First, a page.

You have to know how they work in a hurtful way first.A person will try to get you on their side against someone else by telling you something bad about someone else (Herod and Pilot verse Jesus), so that it becomes two against one.We call this gossip outside the family, but if it’s in your own clan under your own house and you wash these people’s underwear and sheets it’s not called gossip.It’s a disaster.Mommy, mommy Caden hit me.That’s all cute and everything when they are four.It’s family terror when they are 14 and warfare when they are 25.
I’d encourage you to read the Gospels in light of this concept, but in a nutshell Jesus ignored negative triangles or used it as a teaching moment, or changed the subject altogether.He never got into a negative triangle once.A curious thing to me is that this concept was not even delineated in Family Studies until the 1950’s.It’s enough to make a believer out of you if you are not careful:The Miracle Wall Clan and Jesus and Triangling:The New Apologetic (That’s a secret Joke for Brandon).
The key to avoiding negative triangles in the family is for mom and dad to have a solid relationship that no child problems or agitation can thwart.Here’s a negative example:Sally comes and tells Mommy that Daddy scolded her.Mommy and Sally go to see Daddy and, in front of Sally, Mommy chews out Daddy.
If this happens in your family, welcome to Hell.
Here’s a better way to handle it:Sally tells Mommy that Daddy scolded her.Mommy says, “Really?” and asks about it.Then Mommy tells Sally that the two of them need to go talk to Daddy.Mommy has Sally tell Daddy what Sally told Mommy.This teaches Sally we’re not tolerating negative triangles in our family.What you say to me you need to be able to tell Daddy.Then Daddy gives his side of the story.Then, Mommy and Daddy dismiss Sally and Mommy and Daddy talk about the situation outside of Sally’s hearing, conveying to Sally that she CANNOT come between Mommy and Daddy.If Mommy and Daddy determine that Sally was out of line for trying to create a wedge between Mommy and Daddy, the two of them figure out how to handle it.If Mommy and Daddy agree that Daddy had inappropriately treated Sally, the apology will be arranged so that it does NOT convey to Sally that Sally and Mommy are against Daddy, but that Daddy had over reacted and he’s sorry and that Mommy and Daddy are one and Sally is looking in from the outside.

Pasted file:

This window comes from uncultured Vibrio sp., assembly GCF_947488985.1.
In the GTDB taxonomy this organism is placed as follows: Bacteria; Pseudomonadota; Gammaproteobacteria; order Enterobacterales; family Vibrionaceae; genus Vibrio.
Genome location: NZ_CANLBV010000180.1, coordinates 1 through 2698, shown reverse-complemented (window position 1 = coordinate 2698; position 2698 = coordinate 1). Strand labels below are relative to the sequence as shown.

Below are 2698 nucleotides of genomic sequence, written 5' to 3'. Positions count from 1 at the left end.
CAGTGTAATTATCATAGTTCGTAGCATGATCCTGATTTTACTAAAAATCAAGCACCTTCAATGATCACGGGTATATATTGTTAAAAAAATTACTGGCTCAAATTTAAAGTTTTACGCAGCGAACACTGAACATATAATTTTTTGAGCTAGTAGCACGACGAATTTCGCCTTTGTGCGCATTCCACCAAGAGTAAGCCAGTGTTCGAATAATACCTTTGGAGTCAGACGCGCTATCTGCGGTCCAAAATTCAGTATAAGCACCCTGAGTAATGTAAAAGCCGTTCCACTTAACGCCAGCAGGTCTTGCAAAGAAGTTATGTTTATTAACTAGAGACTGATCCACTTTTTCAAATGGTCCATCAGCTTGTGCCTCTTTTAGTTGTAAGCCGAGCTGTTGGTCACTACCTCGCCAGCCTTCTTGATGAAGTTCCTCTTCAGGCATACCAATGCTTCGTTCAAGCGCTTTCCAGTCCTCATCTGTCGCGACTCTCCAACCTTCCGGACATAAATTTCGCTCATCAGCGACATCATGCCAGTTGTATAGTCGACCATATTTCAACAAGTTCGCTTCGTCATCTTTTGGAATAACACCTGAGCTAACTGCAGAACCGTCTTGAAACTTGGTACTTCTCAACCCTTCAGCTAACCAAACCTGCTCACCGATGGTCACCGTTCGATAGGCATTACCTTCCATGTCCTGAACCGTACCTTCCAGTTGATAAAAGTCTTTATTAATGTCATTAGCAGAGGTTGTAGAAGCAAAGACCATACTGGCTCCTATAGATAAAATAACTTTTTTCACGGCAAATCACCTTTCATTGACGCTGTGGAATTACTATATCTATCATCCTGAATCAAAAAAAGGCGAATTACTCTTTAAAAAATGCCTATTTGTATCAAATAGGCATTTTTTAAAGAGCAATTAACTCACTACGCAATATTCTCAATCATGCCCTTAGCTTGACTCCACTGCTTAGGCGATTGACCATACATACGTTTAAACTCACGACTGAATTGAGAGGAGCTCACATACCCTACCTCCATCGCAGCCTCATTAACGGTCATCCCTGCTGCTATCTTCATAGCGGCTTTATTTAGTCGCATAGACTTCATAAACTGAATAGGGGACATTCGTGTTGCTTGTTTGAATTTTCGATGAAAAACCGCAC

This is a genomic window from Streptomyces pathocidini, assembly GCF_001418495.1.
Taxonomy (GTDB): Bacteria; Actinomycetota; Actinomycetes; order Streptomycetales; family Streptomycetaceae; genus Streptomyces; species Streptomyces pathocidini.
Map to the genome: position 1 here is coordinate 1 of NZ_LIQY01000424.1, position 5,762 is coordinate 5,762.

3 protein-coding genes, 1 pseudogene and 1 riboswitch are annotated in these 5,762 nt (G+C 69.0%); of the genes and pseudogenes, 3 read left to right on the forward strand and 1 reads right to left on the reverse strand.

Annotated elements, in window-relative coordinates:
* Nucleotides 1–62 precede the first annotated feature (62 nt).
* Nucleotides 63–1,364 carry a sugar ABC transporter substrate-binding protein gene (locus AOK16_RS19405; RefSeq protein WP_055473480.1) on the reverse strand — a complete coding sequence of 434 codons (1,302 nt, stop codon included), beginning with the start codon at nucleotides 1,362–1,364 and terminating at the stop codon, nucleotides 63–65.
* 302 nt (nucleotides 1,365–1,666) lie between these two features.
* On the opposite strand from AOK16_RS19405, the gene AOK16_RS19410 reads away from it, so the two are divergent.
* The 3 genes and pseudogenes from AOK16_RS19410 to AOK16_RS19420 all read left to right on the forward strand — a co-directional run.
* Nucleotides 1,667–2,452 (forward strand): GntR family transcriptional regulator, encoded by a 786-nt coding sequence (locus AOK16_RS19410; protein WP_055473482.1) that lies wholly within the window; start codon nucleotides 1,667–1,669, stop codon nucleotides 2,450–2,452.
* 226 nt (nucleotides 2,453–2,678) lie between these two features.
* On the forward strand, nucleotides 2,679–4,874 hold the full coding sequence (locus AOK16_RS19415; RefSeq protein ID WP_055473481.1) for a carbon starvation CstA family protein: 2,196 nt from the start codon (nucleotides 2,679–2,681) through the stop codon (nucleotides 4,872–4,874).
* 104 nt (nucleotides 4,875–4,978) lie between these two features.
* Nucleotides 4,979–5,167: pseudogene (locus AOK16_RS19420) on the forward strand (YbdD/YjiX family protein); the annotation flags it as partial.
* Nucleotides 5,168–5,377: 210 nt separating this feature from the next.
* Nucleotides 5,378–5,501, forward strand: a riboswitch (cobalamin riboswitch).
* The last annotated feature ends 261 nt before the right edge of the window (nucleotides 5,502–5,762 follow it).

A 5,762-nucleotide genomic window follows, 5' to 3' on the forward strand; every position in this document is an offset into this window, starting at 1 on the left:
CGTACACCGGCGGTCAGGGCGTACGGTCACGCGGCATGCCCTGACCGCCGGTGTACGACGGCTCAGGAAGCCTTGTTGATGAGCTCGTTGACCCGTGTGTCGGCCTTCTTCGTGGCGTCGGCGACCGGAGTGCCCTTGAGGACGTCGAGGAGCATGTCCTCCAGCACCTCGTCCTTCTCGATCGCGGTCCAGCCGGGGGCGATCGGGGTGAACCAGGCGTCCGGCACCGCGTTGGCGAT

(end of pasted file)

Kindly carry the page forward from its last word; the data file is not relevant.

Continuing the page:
This example illustrates The First Rule To Avoid Negative Triangling in the family:
Don’t let your kids come between you and your spouse.Period.
When your kids attempt to come between you, ignore it, use it as a teachable moment, or change the subject altogether.
Parenting is a good example of positive triangling.The two parents are working together for the good of the family.Counseling is another example.I’m in the positive triangling business.If a therapist allows a client to get him on the client’s side verses the spouse, we’re done.We’ll lose the husband if he feels his wife and counselor are against him.We’ll lose the wife if she feels her husband and counselor are against her.
As parents, then, we want to create a positive triangle of blessing for our family.The easiest way for this to happen is for mommy and daddy to make sure that the two of them have enough alone time without the kids to bond, to care, to talk, to tease, to consult, to be friends and lovers.
The Second Rule to Avoid Negative Triangles in the families is this:
We (as husband and wife) will spend enough time alone to nurture our love and friendship to make sure we are closer to each other than either of us is with the children.
For some young families, this seems virtually impossible.If either parent starts to love the kids more than they do their spouse, we’re entering negative triangling territory and better watch out.Given that Cassi is home with the kids and Cam is working hard to make ends meet, you might be tempted to enter into the following very common and sad destructive triangling scenario: